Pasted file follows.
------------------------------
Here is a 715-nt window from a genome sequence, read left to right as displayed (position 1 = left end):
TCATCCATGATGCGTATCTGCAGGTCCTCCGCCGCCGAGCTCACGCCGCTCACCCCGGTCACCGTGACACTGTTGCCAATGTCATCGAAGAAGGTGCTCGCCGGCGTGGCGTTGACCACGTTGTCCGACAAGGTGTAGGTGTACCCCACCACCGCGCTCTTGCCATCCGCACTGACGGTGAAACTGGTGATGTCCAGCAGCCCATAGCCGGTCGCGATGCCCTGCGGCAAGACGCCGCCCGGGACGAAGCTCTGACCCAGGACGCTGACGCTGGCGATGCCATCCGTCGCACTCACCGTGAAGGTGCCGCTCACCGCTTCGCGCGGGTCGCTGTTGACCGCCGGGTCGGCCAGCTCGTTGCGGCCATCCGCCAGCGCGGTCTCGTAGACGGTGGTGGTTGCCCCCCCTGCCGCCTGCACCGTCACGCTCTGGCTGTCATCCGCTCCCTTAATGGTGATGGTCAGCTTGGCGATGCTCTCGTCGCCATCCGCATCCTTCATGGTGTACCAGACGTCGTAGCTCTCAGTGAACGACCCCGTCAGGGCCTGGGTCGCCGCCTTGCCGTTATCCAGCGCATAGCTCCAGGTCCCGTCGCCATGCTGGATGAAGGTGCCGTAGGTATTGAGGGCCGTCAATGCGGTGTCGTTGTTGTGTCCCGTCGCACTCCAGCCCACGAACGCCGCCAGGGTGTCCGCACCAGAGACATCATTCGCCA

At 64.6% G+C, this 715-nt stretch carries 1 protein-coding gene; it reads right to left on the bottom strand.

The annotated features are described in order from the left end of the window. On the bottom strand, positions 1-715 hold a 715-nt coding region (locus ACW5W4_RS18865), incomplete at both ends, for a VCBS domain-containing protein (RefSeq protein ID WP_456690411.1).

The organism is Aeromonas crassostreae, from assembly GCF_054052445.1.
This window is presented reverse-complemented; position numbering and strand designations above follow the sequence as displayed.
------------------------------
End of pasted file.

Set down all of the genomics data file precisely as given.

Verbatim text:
Here is a 715-nt window from a genome sequence, read left to right as displayed (position 1 = left end):
TCATCCATGATGCGTATCTGCAGGTCCTCCGCCGCCGAGCTCACGCCGCTCACCCCGGTCACCGTGACACTGTTGCCAATGTCATCGAAGAAGGTGCTCGCCGGCGTGGCGTTGACCACGTTGTCCGACAAGGTGTAGGTGTACCCCACCACCGCGCTCTTGCCATCCGCACTGACGGTGAAACTGGTGATGTCCAGCAGCCCATAGCCGGTCGCGATGCCCTGCGGCAAGACGCCGCCCGGGACGAAGCTCTGACCCAGGACGCTGACGCTGGCGATGCCATCCGTCGCACTCACCGTGAAGGTGCCGCTCACCGCTTCGCGCGGGTCGCTGTTGACCGCCGGGTCGGCCAGCTCGTTGCGGCCATCCGCCAGCGCGGTCTCGTAGACGGTGGTGGTTGCCCCCCCTGCCGCCTGCACCGTCACGCTCTGGCTGTCATCCGCTCCCTTAATGGTGATGGTCAGCTTGGCGATGCTCTCGTCGCCATCCGCATCCTTCATGGTGTACCAGACGTCGTAGCTCTCAGTGAACGACCCCGTCAGGGCCTGGGTCGCCGCCTTGCCGTTATCCAGCGCATAGCTCCAGGTCCCGTCGCCATGCTGGATGAAGGTGCCGTAGGTATTGAGGGCCGTCAATGCGGTGTCGTTGTTGTGTCCCGTCGCACTCCAGCCCACGAACGCCGCCAGGGTGTCCGCACCAGAGACATCATTCGCCA

At 64.6% G+C, this 715-nt stretch carries 1 protein-coding gene; it reads right to left on the bottom strand.

The annotated features are described in order from the left end of the window. On the bottom strand, positions 1-715 hold a 715-nt coding region (locus ACW5W4_RS18865), incomplete at both ends, for a VCBS domain-containing protein (RefSeq protein ID WP_456690411.1).

The organism is Aeromonas crassostreae, from assembly GCF_054052445.1.
This window is presented reverse-complemented; position numbering and strand designations above follow the sequence as displayed.